Hospital-acquired urinary tract infections in patients with diabetes and urinary catheterization

Lin Fang Chen, Tsong Yih Ou, Sing On Teng, Fu Lun Chen, Tai Chin Hsieh, Wen Sen Lee

Research output: Contribution to journalArticlepeer-review

4 Citations (Scopus)


Objective: Urinary tract infection (UTI) is the most common hospital-acquired infection. Foley catheter-related UTI is associated with increased mortality, morbidity, length of hospital stay, and costs. Few studies have compared the pathogens by bacterial strains, resistance to antibiotics, comorbidities, and related risk factors in hospital-acquired UTI patients with or without diabetes and with or without a Foley catheter. The objective of this study was to compare the variables of hospital-acquired UTI between these two groups. Methods: In this retrospective chart review study, we included hospital-acquired UTI patients (hospitalization time >48 hours) with either diabetes or a Foley catheter from a medical center in Taipei (Taiwan) between January 1, 2011 and December 31, 2012. We excluded patients with positive urine culture for bacteria within 48 hours of admission. Clinically related information was collected using case data sheets. Results: We analyzed 595 patients with hospital-acquired UTI; the infection rate of hospital-acquired UTI in our study was significantly higher in patients with a urinary catheter (n=497) than in those without (p<0.05). Regardless of the status of diabetes, all hospital-acquired UTI patients with a urinary catheter had higher mortality (27% vs. 19%) and bloodstream infection rates (14% vs. 9%) than those without a urinary catheter. Predictably, both groups (i.e., groups with and without a urinary catheter) had more Gram-negative strains, with Escherichia coli, Pseudomonas aeruginosa, and Klebsiella pneumoniae being the most commonly isolated pathogens. The fungal infection rate was significantly higher in the urinary catheter group than in the nonurinary catheter group (37% vs. 25%; p<0.05). Among the 78 pathogenic strains isolated from patients who died, the microorganisms found were fungi (39%), Gram-negative bacteria (31%), and Gram-positive bacteria (8%). Of the patients with a urinary catheter, age, length of hospital stay, number of comorbidities, and duration of infection after admission were all significantly higher in the diabetic group than in the nondiabetic group (p<0.05). Conclusion: Unlike having diabetes, having a urinary catheter was a significant risk factor for hospital-acquired UTI (p<0.001). However, diabetic patients with a urinary catheter had a longer length of hospital stay than those without a urinary catheter. The resistance rate of E.coli to first-generation cephalosporins was higher in diabetic patients with a urinary catheter. Fungal infections, renal insufficiency, and cerebral vascular accident were significantly (p<0.01) related risk factors for mortality. Candida deaths outnumbered other bacterial infections, and fungal UTI was the most prominent infection in nosocomial urinary catheterized patients.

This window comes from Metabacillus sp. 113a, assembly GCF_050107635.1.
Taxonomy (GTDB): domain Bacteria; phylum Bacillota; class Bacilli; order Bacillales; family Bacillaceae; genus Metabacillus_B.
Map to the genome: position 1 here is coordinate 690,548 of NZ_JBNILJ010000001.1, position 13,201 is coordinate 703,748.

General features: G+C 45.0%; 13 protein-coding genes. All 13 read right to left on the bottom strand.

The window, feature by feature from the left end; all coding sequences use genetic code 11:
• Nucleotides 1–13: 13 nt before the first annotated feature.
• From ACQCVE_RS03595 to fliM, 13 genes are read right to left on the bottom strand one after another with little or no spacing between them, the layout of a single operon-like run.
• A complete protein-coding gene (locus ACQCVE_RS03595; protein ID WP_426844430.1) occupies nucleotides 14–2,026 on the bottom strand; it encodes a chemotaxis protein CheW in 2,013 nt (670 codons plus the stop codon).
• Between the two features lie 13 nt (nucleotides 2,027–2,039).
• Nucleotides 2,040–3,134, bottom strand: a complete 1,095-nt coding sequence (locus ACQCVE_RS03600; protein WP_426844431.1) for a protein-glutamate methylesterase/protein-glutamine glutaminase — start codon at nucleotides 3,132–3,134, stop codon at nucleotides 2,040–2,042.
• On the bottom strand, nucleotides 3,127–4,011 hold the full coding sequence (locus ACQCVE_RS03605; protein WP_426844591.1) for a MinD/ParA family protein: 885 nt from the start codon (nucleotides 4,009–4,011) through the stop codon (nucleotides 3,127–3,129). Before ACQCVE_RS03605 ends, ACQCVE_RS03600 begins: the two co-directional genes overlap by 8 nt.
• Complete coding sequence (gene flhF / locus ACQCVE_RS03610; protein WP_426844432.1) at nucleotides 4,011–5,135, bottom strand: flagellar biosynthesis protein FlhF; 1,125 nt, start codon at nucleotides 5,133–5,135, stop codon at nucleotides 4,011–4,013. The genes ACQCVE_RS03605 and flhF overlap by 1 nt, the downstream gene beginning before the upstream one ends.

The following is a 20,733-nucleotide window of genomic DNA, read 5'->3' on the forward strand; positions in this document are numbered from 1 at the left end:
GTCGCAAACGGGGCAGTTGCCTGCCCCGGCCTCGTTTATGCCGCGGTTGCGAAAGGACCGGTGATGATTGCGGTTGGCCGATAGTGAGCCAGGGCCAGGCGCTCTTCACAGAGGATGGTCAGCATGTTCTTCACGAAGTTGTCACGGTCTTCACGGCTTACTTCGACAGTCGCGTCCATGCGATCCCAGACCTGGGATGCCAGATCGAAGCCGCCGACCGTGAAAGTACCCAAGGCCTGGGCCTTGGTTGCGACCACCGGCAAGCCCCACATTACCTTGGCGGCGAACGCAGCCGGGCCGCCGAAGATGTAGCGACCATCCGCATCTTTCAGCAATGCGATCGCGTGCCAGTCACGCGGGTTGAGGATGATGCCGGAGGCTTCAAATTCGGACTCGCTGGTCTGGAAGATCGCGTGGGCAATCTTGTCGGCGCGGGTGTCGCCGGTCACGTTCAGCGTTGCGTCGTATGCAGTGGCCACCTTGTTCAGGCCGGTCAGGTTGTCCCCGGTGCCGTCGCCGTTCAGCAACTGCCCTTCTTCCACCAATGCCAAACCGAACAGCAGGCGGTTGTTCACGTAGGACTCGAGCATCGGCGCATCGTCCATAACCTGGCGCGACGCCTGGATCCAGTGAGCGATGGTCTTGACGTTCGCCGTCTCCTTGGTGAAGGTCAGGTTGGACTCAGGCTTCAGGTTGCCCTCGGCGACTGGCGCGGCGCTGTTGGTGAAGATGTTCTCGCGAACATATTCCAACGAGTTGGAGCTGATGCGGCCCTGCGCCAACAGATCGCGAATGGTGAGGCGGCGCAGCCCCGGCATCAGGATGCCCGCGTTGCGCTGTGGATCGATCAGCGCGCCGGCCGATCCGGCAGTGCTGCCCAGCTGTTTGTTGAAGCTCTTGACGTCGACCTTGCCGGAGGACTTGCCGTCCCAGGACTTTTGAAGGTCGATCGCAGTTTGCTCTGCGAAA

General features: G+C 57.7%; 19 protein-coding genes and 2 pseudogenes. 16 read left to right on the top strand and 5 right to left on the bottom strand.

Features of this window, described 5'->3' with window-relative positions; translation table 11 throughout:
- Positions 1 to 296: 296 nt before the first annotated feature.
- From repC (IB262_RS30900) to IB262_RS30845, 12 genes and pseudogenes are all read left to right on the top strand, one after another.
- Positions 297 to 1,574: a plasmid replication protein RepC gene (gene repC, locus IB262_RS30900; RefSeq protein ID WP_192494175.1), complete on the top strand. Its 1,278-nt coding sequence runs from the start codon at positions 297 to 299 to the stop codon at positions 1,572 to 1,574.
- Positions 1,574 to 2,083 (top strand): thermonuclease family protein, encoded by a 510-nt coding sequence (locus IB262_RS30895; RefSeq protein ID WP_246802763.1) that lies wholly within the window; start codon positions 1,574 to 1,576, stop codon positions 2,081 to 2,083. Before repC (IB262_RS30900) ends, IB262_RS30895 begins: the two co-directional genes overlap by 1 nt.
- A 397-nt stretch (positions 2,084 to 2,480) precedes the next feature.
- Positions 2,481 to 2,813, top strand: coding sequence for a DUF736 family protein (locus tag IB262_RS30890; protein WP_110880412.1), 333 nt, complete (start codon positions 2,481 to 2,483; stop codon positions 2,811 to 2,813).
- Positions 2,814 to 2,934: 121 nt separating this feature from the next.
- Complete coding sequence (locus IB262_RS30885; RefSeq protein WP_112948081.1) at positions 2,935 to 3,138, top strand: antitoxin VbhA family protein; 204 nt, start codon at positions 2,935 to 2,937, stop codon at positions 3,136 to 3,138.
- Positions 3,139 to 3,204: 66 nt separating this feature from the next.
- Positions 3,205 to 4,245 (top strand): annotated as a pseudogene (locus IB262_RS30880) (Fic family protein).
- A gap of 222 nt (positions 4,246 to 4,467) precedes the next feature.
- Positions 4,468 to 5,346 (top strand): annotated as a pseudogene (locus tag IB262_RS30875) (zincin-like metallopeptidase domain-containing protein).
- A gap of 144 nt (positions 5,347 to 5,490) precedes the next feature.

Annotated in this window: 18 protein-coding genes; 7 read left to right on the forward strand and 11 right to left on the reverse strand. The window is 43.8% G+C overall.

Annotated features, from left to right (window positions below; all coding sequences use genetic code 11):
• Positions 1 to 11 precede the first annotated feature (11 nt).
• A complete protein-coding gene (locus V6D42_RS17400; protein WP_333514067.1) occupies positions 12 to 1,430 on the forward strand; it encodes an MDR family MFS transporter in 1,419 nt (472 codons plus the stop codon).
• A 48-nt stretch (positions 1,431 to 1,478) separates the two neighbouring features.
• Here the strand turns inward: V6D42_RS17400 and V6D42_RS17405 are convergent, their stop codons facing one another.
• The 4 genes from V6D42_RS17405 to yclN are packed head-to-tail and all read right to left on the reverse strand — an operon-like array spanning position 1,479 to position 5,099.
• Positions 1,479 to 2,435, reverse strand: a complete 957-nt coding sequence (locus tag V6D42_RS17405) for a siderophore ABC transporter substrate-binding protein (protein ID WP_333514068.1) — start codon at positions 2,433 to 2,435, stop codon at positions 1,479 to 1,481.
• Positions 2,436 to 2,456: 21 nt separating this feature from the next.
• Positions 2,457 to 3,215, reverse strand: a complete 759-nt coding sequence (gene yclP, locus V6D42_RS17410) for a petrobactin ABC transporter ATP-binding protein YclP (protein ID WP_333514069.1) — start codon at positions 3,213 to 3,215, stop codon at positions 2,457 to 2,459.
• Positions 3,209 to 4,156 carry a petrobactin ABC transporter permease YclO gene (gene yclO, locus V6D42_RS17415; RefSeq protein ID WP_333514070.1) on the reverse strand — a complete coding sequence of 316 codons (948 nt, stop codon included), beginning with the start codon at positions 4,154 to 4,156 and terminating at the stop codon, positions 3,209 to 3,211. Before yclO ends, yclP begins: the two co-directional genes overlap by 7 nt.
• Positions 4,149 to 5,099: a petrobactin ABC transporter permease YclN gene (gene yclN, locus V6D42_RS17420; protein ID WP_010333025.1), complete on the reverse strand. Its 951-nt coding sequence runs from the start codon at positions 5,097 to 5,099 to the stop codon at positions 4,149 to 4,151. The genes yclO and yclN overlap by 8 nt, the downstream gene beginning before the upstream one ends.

Original languageEnglish
Pages (from-to)90-93
Number of pages4
JournalJournal of Experimental and Clinical Medicine (Taiwan)
Issue number3
Publication statusPublished - Jun 2014


  • Candida infection
  • Length of hospitalization
  • Mortality
  • Nosocomial infection

ASJC Scopus subject areas

  • General Medicine


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